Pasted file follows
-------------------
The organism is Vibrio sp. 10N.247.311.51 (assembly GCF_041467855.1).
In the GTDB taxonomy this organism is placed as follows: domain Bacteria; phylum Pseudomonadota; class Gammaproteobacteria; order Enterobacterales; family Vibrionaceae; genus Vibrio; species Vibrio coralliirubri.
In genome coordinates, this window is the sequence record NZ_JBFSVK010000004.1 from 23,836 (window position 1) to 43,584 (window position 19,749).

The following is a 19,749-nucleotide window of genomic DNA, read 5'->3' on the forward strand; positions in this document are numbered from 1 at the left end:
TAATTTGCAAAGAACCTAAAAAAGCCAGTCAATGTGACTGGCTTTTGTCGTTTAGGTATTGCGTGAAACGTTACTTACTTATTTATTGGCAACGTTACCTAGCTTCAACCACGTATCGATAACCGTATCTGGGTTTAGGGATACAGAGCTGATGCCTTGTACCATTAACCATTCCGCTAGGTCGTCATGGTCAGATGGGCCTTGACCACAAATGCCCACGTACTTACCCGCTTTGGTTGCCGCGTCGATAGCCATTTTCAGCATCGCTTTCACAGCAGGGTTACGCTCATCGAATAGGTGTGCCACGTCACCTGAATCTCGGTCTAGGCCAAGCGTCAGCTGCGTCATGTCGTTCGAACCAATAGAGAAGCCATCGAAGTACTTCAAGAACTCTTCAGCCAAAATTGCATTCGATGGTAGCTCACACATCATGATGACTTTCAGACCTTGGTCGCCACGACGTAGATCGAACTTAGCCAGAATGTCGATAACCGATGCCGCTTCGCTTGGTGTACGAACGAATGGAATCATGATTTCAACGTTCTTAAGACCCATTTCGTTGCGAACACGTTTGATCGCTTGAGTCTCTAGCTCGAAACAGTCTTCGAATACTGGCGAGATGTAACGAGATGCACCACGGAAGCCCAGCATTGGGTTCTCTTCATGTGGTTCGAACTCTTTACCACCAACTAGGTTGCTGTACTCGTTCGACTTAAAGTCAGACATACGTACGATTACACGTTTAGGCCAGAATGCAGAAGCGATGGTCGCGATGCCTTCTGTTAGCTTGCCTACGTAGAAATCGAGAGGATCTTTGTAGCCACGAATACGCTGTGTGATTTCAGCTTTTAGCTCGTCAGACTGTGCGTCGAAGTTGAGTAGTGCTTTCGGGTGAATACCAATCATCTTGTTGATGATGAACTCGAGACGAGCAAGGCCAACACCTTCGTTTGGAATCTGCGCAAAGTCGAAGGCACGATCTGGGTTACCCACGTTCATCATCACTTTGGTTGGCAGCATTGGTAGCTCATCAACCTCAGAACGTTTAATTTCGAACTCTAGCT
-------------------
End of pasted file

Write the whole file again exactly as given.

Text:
The organism is Vibrio sp. 10N.247.311.51 (assembly GCF_041467855.1).
In the GTDB taxonomy this organism is placed as follows: domain Bacteria; phylum Pseudomonadota; class Gammaproteobacteria; order Enterobacterales; family Vibrionaceae; genus Vibrio; species Vibrio coralliirubri.
In genome coordinates, this window is the sequence record NZ_JBFSVK010000004.1 from 23,836 (window position 1) to 43,584 (window position 19,749).

The following is a 19,749-nucleotide window of genomic DNA, read 5'->3' on the forward strand; positions in this document are numbered from 1 at the left end:
TAATTTGCAAAGAACCTAAAAAAGCCAGTCAATGTGACTGGCTTTTGTCGTTTAGGTATTGCGTGAAACGTTACTTACTTATTTATTGGCAACGTTACCTAGCTTCAACCACGTATCGATAACCGTATCTGGGTTTAGGGATACAGAGCTGATGCCTTGTACCATTAACCATTCCGCTAGGTCGTCATGGTCAGATGGGCCTTGACCACAAATGCCCACGTACTTACCCGCTTTGGTTGCCGCGTCGATAGCCATTTTCAGCATCGCTTTCACAGCAGGGTTACGCTCATCGAATAGGTGTGCCACGTCACCTGAATCTCGGTCTAGGCCAAGCGTCAGCTGCGTCATGTCGTTCGAACCAATAGAGAAGCCATCGAAGTACTTCAAGAACTCTTCAGCCAAAATTGCATTCGATGGTAGCTCACACATCATGATGACTTTCAGACCTTGGTCGCCACGACGTAGATCGAACTTAGCCAGAATGTCGATAACCGATGCCGCTTCGCTTGGTGTACGAACGAATGGAATCATGATTTCAACGTTCTTAAGACCCATTTCGTTGCGAACACGTTTGATCGCTTGAGTCTCTAGCTCGAAACAGTCTTCGAATACTGGCGAGATGTAACGAGATGCACCACGGAAGCCCAGCATTGGGTTCTCTTCATGTGGTTCGAACTCTTTACCACCAACTAGGTTGCTGTACTCGTTCGACTTAAAGTCAGACATACGTACGATTACACGTTTAGGCCAGAATGCAGAAGCGATGGTCGCGATGCCTTCTGTTAGCTTGCCTACGTAGAAATCGAGAGGATCTTTGTAGCCACGAATACGCTGTGTGATTTCAGCTTTTAGCTCGTCAGACTGTGCGTCGAAGTTGAGTAGTGCTTTCGGGTGAATACCAATCATCTTGTTGATGATGAACTCGAGACGAGCAAGGCCAACACCTTCGTTTGGAATCTGCGCAAAGTCGAAGGCACGATCTGGGTTACCCACGTTCATCATCACTTTGGTTGGCAGCATTGGTAGCTCATCAACCTCAGAACGTTTAATTTCGAACTCTAGCT